Posts Tagged ‘egalitarian’


I can’t stop talking about how much I love New York’s Central Park in the morning, especially as I remember being 14 and told not to walk my aunt’s Corgi anywhere near there in the morning.

In those days, the park had fallen on hard times and wasn’t being loved and protected. Nowadays in the mornings, half the word is there — bikers, walkers, runners, dog exercisers, tennis players, baseball teams, New Yorkers doing tai chi or push-ups or taking a detour to the office surrounded by birdsong and beauty. It’s a welcoming place for people of every background and income, who mingle there unselfconsciously, often with friendly smiles.

The experience is the genius of 19th century landscape architect Frederick Law Olmstead and the ordinary people who supported his vision. Perhaps you have an Olmstead park near you. You do if you live near Buffalo, Niagara Falls, New York City, or Rochester in New York State, or Boston in Massachusetts, Trenton in New Jersey, Riverside in Illinois, Detroit in Michigan, Louisville in Kentucky, Milwaukee in Wisconsin, Asheville in North Carolina … the list goes on.

I took a few highlights from the Wikipedia entry on Olmstead, here.

“The design of Central Park embodies Olmsted’s social consciousness and commitment to egalitarian ideals. Influenced by [landscape architect Andrew Jackson] Downing and his own observations regarding social class in England, China, and the American South, Olmsted believed that the common green space must always be equally accessible to all citizens, and was to be defended against private encroachment. This principle is now fundamental to the idea of a ‘public park,’ but was not assumed as necessary then. Olmsted’s tenure as park commissioner in New York was a long struggle to preserve that idea. …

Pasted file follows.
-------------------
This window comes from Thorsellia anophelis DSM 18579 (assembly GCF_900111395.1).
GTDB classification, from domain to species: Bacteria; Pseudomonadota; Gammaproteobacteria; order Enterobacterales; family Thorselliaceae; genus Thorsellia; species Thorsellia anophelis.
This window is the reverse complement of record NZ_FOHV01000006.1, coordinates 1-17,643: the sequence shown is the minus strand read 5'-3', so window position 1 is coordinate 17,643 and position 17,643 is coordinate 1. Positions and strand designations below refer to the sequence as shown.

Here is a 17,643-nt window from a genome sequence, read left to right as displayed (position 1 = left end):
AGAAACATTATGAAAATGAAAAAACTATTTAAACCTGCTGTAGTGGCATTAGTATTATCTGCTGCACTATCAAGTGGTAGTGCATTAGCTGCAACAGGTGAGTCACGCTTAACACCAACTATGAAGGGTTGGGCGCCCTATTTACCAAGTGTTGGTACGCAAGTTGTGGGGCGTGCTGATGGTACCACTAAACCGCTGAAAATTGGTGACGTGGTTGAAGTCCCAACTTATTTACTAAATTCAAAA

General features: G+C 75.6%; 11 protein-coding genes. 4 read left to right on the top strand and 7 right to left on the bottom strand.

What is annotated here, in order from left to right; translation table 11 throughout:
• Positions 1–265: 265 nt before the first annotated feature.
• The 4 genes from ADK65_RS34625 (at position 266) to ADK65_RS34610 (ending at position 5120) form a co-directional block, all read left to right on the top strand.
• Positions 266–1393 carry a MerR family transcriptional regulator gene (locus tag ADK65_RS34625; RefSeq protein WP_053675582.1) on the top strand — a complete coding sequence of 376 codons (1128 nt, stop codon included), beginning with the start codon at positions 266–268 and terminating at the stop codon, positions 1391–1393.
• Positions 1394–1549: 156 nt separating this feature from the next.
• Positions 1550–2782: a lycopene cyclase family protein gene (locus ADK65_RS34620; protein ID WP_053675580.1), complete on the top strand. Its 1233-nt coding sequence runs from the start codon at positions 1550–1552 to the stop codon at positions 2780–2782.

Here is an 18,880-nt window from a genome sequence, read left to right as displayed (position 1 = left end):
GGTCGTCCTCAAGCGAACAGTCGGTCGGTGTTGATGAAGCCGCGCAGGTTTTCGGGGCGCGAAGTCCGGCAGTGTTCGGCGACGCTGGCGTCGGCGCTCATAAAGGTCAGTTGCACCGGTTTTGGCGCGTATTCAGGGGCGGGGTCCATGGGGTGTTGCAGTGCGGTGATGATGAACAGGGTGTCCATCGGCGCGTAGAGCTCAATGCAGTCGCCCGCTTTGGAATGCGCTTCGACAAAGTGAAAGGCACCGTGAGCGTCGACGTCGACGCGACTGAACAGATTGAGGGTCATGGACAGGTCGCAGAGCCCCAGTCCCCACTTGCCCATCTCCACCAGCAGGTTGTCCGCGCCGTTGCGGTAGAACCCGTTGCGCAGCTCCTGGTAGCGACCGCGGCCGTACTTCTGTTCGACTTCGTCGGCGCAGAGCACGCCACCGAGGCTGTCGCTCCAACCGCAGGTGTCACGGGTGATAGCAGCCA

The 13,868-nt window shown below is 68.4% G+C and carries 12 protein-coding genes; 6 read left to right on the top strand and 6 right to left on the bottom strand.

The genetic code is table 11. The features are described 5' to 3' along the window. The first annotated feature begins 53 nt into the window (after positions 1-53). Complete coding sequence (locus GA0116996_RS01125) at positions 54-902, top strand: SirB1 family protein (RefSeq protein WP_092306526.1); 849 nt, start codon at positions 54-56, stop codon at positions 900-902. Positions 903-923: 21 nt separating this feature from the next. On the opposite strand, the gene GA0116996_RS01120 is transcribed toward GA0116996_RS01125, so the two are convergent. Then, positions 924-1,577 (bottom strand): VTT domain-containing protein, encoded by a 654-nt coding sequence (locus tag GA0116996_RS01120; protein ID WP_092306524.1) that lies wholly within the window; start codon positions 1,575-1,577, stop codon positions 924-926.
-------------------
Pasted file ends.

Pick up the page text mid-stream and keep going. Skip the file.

“Olmsted’s principles of design, generally speaking, encourage the full utilization of the naturally occurring features of a given space, its ‘genius’; the subordination of individual details to the whole so that decorative elements do not take precedence, but rather the whole space; concealment of design, design that does not call attention to itself; design which works on the unconscious to produce relaxation; and utility or purpose over ornamentation. …

“The pastoral style featured vast expanses of green with small lakes, trees and groves and produced a soothing, restorative effect on the viewer. The picturesque style covered rocky, broken terrain with teeming shrubs and creepers and struck the viewer with a sense of nature’s richness. The picturesque style played with light and shade to lend the landscape a sense of mystery.”

Above you see his characteristic use of the elephantine rocks that jut out of the Manhattan landscape. I can’t tell you how mysteriously happy these sleeping giants make me, having grown up in Rockland County, where rocks are king.

Below are my photos of one of Central Park’s fairylike bridges over a babbling brook, a musical waterfall, and a beckoning path under an arched bridge.




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